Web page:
My summer vacation: part one

San Diego was part work and part play.  I hadn’t been off-island since I moved here over a year ago.  You might think you wouldn’t need a vacation if you live in Hawaii, but the truth is that living here is pretty much like living anywhere else, once you become acclimated.  You work, you take kids to schools, you go on errands. Lather, rinse, repeat.

Luckily, everything worked out work-wise.  The book event got set up, I arranged to meet with a journalist (Lois Alter Mark, who interviewed me for a great women’s website called StyleSubstanceSoul). I also went around to area book stores and signed their stock, which was also a nice opportunity to meet the managers and staff.  I brought along Hawaiian macadamia nut chocolates; all the booksellers were extremely appreciative. Warwick’s, an independent bookstore in La Jolla which hosts many big-time author events,  put me in their weekly newsletter.  I love Warwick’s and wished I’d had time to organize an event there, too.

Anyway, one of my to-dos was going to the zoo to see the Elephant Odyssey, the new elephant exhibit.  My friend SmurfyGirl and I went.  She refused to go on the Skyfari, saying it was too cold (say what? I know. I know you’re reading this, SG. Ha. But we got good exercise in lieu of Skyfari). She made up for it by buying me an ice cream cone, and because we walked approximately 200 miles, I felt the ice cream was earned.

It was neither too crowded or too hot. Which is funny, because people were complaining that it was crowded and hot all around me. Compared to Waikiki in the middle of summer, where the Honolulu Zoo is, the SD Zoo is neither crowded nor hot. However, the Elephant Odyssey walking path was oddly narrow, causing great bottlenecks of strollers and wheelchairs and pedestrians. The good news is the elephants have tons of space.

Here’s an elephant looking for a cookie hidden in the hay.

Here’s a view of part of the new vast space. 

And above, here are the rather Jurassic Park-looking holding pens.  Those gates slide around into multiple configurations.  The keepers stand out there explaining what they do and what the elephants are up to.  There was one that refused to come out, though the keeper said he *could.*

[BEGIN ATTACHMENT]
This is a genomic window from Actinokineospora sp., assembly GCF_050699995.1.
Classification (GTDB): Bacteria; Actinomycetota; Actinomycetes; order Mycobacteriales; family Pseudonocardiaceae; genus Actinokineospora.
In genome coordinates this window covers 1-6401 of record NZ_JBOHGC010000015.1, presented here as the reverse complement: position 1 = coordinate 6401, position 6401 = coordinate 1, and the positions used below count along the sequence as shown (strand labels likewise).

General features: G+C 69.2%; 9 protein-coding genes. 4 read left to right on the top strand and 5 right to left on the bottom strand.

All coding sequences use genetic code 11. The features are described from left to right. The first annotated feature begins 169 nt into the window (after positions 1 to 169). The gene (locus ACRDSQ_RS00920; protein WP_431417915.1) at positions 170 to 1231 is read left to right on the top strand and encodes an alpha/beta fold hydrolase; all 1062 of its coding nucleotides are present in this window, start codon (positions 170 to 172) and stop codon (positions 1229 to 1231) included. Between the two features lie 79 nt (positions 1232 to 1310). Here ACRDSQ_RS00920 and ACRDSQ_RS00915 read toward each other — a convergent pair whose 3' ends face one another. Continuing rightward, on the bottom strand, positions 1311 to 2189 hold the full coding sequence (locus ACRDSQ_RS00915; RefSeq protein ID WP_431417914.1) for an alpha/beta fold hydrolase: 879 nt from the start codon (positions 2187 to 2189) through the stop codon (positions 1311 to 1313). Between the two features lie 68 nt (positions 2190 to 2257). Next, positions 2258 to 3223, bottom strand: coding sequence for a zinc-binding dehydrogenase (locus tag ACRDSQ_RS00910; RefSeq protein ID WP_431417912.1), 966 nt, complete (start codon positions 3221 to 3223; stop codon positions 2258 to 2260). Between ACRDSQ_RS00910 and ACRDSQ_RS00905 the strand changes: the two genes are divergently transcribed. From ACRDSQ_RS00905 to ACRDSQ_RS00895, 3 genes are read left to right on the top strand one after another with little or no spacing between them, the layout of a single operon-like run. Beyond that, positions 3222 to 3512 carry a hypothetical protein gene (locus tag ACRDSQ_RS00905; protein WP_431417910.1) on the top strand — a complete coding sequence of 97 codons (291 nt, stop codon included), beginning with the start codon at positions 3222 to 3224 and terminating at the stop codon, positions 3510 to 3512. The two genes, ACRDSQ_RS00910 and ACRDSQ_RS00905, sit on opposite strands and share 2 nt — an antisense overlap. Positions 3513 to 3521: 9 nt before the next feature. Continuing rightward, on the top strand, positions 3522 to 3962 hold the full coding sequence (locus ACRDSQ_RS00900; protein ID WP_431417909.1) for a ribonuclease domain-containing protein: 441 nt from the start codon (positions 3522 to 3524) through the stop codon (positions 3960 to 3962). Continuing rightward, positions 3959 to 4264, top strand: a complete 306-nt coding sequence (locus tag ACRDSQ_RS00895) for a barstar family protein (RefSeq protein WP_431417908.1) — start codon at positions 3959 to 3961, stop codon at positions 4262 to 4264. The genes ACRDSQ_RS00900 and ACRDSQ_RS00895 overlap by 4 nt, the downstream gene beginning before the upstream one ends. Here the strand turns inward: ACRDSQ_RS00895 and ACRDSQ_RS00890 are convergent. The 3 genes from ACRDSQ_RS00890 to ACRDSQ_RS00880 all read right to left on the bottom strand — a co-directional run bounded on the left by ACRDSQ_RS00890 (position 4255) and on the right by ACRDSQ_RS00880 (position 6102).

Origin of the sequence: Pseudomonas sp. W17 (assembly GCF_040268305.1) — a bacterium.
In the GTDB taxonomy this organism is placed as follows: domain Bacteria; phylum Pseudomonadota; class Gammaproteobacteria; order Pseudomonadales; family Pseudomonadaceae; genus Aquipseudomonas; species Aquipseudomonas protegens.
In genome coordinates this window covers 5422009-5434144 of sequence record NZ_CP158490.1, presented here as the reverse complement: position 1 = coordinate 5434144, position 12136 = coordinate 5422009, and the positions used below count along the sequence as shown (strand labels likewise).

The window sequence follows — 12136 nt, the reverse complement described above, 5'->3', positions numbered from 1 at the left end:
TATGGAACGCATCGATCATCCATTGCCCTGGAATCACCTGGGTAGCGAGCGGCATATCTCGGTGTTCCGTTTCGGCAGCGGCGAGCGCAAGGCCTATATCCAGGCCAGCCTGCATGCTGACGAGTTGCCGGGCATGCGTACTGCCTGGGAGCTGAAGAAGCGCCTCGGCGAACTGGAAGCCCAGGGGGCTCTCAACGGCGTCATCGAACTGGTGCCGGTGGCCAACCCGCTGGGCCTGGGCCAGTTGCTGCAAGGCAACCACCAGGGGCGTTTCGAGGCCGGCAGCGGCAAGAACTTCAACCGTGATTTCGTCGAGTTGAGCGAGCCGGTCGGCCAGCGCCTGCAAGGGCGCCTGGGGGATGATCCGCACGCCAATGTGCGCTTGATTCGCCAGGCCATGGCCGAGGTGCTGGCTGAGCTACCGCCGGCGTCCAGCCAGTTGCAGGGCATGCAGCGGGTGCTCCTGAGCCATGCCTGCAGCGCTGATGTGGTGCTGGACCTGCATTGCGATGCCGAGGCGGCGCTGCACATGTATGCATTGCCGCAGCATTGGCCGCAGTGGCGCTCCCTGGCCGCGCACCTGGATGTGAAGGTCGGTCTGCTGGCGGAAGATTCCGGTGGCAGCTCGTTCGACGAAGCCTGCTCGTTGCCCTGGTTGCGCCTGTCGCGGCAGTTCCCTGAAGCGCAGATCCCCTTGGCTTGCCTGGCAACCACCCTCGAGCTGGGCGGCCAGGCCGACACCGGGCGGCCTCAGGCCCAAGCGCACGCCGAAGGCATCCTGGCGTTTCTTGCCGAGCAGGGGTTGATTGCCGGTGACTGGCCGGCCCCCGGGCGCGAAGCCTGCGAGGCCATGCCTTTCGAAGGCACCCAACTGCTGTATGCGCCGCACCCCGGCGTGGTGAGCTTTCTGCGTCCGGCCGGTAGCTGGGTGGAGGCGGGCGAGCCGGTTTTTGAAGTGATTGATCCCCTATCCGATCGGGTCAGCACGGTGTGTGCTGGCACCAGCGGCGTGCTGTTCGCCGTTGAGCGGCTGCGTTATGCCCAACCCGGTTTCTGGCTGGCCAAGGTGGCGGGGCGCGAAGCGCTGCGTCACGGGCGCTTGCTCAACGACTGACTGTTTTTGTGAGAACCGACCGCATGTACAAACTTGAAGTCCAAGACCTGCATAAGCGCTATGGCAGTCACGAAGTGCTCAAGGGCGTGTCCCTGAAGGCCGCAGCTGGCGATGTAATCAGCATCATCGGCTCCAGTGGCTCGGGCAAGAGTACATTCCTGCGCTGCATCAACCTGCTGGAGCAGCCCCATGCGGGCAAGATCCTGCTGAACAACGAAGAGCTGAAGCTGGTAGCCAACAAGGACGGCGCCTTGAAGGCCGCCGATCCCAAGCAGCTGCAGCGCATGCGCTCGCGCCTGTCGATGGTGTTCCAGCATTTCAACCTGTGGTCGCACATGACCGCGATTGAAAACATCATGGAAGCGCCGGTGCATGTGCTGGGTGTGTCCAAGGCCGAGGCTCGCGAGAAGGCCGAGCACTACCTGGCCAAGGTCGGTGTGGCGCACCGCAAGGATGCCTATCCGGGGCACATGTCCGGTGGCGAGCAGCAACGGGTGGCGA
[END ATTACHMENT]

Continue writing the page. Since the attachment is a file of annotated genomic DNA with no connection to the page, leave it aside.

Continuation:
Here’s the watering hole for the elephants:

Me with the extinct giant elephant whose name I am blanking on.  Colossus? It wasn’t the mammoth, which was smaller than this guy. This area also had statues of extinct animals.

Above, a tar pit demonstration.  The tar goes up and down and you can ID what’s in there.  It’s not real tar, so it’s not stinky like the La Brea tar pits.

Next to the elephants, though not in the same enclosure, were big cats.

The lion was asleep, but here is his sign.

Then we walked all the way around the zoo, from the elephants past the polar bears up past the big birds of prey and over to the pandas.  And there was a long long line because there was an item in the paper about the pandas leaving the zoo.  Which would be an excellent way to get more people into the zoo, come to think of it. While I was in line I tried to Google the article but mysteriously couldn’t find it. A ploy? Very clever, zoo.

Initially the pandas were lounging about doing nothing, but this one sprang into action, perhaps smelling the beer of the person in front of me.  The zoo sells Coronas and possibly other beers which they pour into large plastic cups so zoo patrons do not ever have to not have alcohol out of their systems, because an hour or two without drinking alcohol would surely kill people.  I did notice there was no one smoking on zoo grounds, whereas I remember last year they had designated smoking areas. I don’t remember alcohol being widely available, so maybe they switched one vice for another? I dunno.

The other sort of interesting remodel was the reptile house. They made one side of it and the food market opposite look more or less like Bazaar del Mundo, which San Diegans will remember is what Old Town used to look like before it was remodeled a few years ago. So here they sell Mexican pottery and things.

I alternated between reveling in the fact that I was walking INCREDIBLY FAST, unencumbered by children to this zoo, for the first time without kids in, what, 11 years; and wishing my kids could be there to enjoy the zoo, too. I bought them all stuffed animals.

Published by Margaret Dilloway

Middle grade and women's fiction novelist. FIVE THINGS ABOUT AVA ANDREWS, (Balzer + Bray 2020); SUMMER OF A THOUSAND PIES. MOMOTARO: Xander and the Lost Island of Monsters (Disney Hyperion); TALE OF THE WARRIOR GEISHA and SISTERS OF HEART AND SNOW, out now from Putnam Books. HOW TO BE AN AMERICAN HOUSEWIFE was a finalist for the John Gardner fiction award. THE CARE AND HANDLING OF ROSES WITH THORNS is the 2013 Literary Tastes Best Women's Fiction Pick for the American Library Association. Mother of three children, wife to one, slave to a cat, and caretaker of the best overgrown teddy bear on Earth, Gatsby the Goldendoodle.

3 thoughts on “My summer vacation: part one

  1. Hi Ms Dilloway,

    Thanks for visiting Pudgy Penguin Perusals today and reading my review of your book. I feel so honored that you took the time to comment.

    As you could tell from my review, I loved your book. I hope there is a sequel in the works!


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